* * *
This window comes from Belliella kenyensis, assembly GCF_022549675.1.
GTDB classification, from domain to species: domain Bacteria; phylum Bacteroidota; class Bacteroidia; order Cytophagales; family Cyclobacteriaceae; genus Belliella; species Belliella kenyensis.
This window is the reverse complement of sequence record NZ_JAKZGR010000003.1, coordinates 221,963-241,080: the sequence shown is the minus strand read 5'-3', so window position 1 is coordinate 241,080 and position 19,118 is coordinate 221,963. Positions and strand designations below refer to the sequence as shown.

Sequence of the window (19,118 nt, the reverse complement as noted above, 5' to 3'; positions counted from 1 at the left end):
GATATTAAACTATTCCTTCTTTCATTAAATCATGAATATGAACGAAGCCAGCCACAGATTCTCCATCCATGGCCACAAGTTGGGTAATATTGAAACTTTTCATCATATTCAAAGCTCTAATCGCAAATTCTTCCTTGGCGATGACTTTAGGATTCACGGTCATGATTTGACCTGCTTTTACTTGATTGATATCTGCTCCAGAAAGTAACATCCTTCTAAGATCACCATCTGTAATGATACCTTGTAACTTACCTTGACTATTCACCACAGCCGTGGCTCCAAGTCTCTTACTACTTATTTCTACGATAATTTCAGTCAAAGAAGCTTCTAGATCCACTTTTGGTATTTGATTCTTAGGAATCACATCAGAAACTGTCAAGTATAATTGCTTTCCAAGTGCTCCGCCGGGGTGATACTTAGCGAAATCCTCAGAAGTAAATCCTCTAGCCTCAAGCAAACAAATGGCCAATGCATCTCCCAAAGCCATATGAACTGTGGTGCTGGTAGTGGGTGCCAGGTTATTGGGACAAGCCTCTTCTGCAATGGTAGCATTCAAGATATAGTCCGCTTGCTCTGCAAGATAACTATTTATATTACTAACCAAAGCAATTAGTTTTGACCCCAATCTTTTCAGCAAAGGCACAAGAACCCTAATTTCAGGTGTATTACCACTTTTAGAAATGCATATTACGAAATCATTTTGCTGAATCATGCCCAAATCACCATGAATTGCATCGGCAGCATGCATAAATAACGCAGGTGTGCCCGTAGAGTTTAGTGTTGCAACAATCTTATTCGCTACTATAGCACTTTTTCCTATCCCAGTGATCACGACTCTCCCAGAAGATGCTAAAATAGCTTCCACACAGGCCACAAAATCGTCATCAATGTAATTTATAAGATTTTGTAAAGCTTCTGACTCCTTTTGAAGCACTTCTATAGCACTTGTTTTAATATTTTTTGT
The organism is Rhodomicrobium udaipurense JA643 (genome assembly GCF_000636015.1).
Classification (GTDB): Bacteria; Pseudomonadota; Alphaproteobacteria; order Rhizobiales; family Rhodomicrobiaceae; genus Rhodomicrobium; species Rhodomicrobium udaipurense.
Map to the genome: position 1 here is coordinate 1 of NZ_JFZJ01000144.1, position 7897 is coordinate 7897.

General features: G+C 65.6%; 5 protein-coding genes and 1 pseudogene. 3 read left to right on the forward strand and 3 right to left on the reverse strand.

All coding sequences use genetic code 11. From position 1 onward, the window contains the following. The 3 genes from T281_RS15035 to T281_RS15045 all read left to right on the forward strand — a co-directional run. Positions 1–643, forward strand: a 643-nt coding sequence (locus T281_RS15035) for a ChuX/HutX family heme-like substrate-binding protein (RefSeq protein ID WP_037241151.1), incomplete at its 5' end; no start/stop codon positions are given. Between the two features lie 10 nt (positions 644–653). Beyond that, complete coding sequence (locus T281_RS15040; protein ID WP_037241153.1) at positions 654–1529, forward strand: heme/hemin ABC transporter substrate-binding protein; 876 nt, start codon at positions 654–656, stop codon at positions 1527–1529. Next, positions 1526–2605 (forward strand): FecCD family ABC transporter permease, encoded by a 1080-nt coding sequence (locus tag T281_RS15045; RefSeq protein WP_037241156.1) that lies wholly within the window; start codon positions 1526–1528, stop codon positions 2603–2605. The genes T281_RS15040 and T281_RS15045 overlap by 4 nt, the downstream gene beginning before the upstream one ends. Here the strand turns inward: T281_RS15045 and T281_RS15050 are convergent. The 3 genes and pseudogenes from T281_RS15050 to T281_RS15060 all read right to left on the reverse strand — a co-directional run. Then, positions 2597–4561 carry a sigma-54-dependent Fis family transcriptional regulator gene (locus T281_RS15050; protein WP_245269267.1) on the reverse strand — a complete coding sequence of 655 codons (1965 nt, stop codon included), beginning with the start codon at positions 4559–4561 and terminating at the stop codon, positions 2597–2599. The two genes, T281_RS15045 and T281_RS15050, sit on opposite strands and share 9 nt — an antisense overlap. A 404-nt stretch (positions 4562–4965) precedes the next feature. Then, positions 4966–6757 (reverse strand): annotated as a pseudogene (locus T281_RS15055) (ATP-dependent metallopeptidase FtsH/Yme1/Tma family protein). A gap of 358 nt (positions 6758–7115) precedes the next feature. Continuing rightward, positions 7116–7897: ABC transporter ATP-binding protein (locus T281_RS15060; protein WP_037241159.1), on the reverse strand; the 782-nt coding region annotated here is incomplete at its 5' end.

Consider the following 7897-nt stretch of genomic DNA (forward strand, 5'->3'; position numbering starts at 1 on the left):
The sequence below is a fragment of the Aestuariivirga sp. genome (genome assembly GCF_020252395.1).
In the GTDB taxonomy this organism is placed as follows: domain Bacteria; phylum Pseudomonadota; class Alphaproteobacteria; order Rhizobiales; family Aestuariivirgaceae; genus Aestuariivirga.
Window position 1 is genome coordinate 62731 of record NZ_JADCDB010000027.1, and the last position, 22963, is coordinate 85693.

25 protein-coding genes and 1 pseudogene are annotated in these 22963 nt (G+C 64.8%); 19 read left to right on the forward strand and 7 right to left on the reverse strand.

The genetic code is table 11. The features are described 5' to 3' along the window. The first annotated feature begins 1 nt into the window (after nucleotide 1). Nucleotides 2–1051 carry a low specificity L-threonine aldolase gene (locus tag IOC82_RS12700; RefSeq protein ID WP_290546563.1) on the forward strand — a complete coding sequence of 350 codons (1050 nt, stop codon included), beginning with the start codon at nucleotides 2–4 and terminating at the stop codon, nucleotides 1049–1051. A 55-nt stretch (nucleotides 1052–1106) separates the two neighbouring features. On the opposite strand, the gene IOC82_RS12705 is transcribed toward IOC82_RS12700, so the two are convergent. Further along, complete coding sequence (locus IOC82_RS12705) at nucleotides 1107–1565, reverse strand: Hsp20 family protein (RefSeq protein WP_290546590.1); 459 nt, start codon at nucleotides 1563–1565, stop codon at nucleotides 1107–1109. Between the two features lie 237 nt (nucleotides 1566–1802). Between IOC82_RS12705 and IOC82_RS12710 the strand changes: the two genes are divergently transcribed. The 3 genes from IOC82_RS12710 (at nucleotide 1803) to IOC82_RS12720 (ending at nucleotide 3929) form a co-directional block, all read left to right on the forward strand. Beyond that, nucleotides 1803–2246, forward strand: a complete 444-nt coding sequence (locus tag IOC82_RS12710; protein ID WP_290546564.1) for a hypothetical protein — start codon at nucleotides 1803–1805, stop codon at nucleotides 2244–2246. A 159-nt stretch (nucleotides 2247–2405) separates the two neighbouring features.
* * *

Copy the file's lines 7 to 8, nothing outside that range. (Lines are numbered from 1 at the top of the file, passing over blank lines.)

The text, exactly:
Classification (GTDB): Bacteria; Pseudomonadota; Alphaproteobacteria; order Rhizobiales; family Rhodomicrobiaceae; genus Rhodomicrobium; species Rhodomicrobium udaipurense.
Map to the genome: position 1 here is coordinate 1 of NZ_JFZJ01000144.1, position 7897 is coordinate 7897.